One of the few policy proposals that has been able to gain support across the political spectrum is the idea that we need a new generation of new towns. If we are going to make a serious attempt to address England’s housing problems we are not going to be able to do it with incremental growth around the edges of existing settlements. Either housebuilding on the fringes will be on too modest a scale to make a dent in the problem or, if plans are scaled up, they are likely to run into implacable local opposition and make impact on the problem at all.
Eighteen months ago David Cameron was making all sorts of positive noises about the Coalition’s plans to identify suitable locations for new towns. But it’s all gone a bit quiet since then.
Jim Pickard at the FT today notes that:
The communities department had been expected to unveil a “prospectus” setting out ways to create new garden cities. But the announcement has been cancelled on at least two occasions in the past year.
Today has also seen the launch of the 2014 Wolfson Prize in Economics, which is focusing on precisely the issue of new settlements.
Progress? Possibly not.
Pickard also reports Lib Dem suspicions that the Wolfson Prize is primarily a bit of a distraction. It gives the impression that things are happening but nothing will, y’know, actually happen. At least not before the 2015 General Election. The Lib Dems are looking at their Coalition partners as the source of the problem:
“We have been waiting for this for more than a year as we are extremely keen, but this is collective government and the Tories seem to have gone cool on it,” said the Lib Dem aide.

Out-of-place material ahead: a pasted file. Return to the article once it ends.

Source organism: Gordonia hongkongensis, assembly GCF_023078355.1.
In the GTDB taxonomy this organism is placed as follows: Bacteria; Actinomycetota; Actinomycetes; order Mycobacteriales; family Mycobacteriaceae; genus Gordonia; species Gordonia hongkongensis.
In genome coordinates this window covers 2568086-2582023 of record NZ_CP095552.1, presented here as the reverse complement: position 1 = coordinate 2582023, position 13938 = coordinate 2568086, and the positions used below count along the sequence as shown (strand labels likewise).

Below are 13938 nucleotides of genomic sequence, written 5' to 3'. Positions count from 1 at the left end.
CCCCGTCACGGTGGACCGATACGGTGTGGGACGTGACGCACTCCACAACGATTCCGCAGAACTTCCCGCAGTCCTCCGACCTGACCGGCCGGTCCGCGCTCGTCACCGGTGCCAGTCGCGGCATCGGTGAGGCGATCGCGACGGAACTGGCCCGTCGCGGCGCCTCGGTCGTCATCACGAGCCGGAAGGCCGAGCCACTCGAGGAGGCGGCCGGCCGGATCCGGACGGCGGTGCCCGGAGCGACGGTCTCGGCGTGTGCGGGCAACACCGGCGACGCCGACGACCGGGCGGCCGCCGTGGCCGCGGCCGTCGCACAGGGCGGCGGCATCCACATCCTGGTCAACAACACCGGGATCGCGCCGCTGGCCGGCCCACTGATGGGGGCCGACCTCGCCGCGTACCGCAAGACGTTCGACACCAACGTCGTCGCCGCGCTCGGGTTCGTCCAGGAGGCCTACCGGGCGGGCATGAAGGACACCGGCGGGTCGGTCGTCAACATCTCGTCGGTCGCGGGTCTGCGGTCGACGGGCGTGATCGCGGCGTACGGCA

Pickard offers a rather more specific reason for lack of progress:
Plans for a new generation of garden cities announced by David Cameron last year have been all but killed off after running into hostility in the Tory heartlands.
Eric Pickles, communities secretary, is understood to have quietly sabotaged the plans because of concerns that the “top-down” idea would cost the Conservatives votes in the Home Counties.
This seems all too plausible. And if it is anywhere close to accurate then it is yet another example of short-term political tactics standing in the way of meaningful action to deal with long-standing structural problems with the housing market. It is yet another example of precisely the syndrome that the SMF recently identified as having plagued our system of housing policy making for at least the last two decades.
Undoubtedly a policy identifying and developing new towns is going to have a strong top-down element. That would be the only way to deliver developable land on the scale required. Attempting to do it by voluntary agreement at local level is a non-starter.
You can surely have too much insensitive, inappropriate one-size-fits-all top-down policy. But it must equally be recognised that major strategic policy objectives will often only be achieved using policy with a strong top-down flavour. If “top-down” is ruled out as being unacceptable by definition then we really are in a jam.
Sometimes you despair, you really do.
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